The Episcopalians just held a General Convention that voted with large majorities to create a blessing liturgy for homosexual couples – as well as cleared the way for “transgendered” ministers – “Let us thank almighty God, although he gave me the wrong private parts.”
But in The Washington Post’s “On Faith” section, the Rev. Gay Clark Jennings had the chutzpah to claim that these sexual-revolutionary votes were not a nod to secular politics, but the working of the Holy Spirit and “her” guidance:
Our bicameral legislative structure was borne of the same revolution against England as was Congress, and we look alike. It’s easy to stand on the outside and view our democratic process with the same disdain and cynicism that voters feel toward what transpires on Capitol Hill, or to assume we’ve sold out our faith in favor of the secular world.
I believe these criticisms are misplaced. Episcopalians are remarkably sincere about church democracy. We believe that the Holy Spirit is working through our legislative committees and debates, even when we misinterpret her guidance. Part of the reason our General Convention takes so long is that we spend significant time in worship, reading scripture, and singing.
Obviously, a close reading of Scripture finds a number of disagreeable passages against homosexuality, but the Episcopalians must skip over those. Jennings said the "sin of homophobia" needed to be removed from the church:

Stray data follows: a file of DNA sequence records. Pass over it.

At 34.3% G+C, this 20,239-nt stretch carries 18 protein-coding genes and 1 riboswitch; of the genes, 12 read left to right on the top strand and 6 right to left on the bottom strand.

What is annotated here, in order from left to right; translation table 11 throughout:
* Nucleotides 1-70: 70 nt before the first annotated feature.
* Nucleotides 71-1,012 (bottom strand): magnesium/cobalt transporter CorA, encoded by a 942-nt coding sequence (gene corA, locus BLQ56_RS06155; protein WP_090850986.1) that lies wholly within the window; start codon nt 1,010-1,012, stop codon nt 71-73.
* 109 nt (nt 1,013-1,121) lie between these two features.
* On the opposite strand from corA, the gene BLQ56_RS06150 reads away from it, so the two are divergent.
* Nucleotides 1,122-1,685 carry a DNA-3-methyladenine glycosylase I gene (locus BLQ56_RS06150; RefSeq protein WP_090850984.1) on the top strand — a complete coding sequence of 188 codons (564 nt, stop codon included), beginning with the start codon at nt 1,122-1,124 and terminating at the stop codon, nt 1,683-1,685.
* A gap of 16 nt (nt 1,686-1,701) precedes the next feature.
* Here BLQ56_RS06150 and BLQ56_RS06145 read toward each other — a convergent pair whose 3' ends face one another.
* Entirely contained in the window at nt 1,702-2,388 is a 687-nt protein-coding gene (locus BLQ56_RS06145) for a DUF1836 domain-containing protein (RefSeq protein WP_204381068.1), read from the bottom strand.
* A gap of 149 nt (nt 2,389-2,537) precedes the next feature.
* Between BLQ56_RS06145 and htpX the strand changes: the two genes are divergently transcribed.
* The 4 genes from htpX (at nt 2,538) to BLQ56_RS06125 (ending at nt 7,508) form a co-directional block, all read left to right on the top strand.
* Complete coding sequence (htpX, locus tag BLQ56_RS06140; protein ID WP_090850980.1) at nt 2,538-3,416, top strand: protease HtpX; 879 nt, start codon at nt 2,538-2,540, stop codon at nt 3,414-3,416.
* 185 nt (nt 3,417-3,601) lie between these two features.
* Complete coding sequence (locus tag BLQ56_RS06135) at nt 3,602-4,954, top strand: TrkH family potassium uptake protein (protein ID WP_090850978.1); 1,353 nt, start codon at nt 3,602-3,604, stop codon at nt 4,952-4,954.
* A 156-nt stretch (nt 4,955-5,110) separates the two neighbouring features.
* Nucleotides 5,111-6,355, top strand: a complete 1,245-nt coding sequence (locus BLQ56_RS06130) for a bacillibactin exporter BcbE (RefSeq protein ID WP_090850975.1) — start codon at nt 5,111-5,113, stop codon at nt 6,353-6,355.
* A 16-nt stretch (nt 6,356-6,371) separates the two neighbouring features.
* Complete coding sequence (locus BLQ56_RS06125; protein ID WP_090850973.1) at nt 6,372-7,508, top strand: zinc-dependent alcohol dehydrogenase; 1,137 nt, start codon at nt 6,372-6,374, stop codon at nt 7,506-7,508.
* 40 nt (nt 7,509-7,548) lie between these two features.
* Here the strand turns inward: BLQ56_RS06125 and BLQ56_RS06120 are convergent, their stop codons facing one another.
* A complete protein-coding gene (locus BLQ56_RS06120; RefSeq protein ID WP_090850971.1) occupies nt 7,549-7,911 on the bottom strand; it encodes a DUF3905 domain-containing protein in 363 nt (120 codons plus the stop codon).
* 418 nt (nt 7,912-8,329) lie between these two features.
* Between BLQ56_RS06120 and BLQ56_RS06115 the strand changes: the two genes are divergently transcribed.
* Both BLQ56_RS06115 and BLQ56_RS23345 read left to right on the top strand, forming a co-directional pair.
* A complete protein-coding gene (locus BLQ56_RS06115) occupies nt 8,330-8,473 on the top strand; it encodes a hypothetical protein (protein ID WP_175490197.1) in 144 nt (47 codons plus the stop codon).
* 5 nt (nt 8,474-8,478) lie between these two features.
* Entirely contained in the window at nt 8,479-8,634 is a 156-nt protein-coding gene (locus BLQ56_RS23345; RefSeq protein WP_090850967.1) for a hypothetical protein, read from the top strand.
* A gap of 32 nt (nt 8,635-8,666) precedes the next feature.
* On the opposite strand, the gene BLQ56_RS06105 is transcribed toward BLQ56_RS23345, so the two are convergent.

Our recent moves to include lesbian and gay Christians more fully in the church, for example, are the result of more than 30 years of theological study, prayer, and conversation. One can disagree with these initiatives, but they were not born of a desire to reject our Christian truth for secular wisdom. Many of us who hold quite traditional views on the nature of sin believed that our church needed to repent of the sin of homophobia.
One AP account quoted activist Rev. Susan Russell ready to keep the “evolution” going forward: "I believe the Episcopal Church will continue to evolve on the issue of marriage equality and look forward to joining our UCC brothers and sisters in being a headlight instead of taillight on marriage equality.”
But Gay Clark Jennings was bizarrely claiming that this process wasn’t ideological and wasn’t the march of “lockstep liberalism,” but the results of a laser-like focus on Jesus:
It might disappoint sensationalist critics, but Sunday mornings in most Episcopal churches are short on political rhetoric and debates about sexuality and long on Jesus. Episcopalians are devoted primarily to praying together, serving people in need, and wrestling with hard questions that don’t have easy answers. We value Christian community over lockstep liberalism or any other ideological position, and even though it opens us to ridicule, we keep inviting everyone to join in.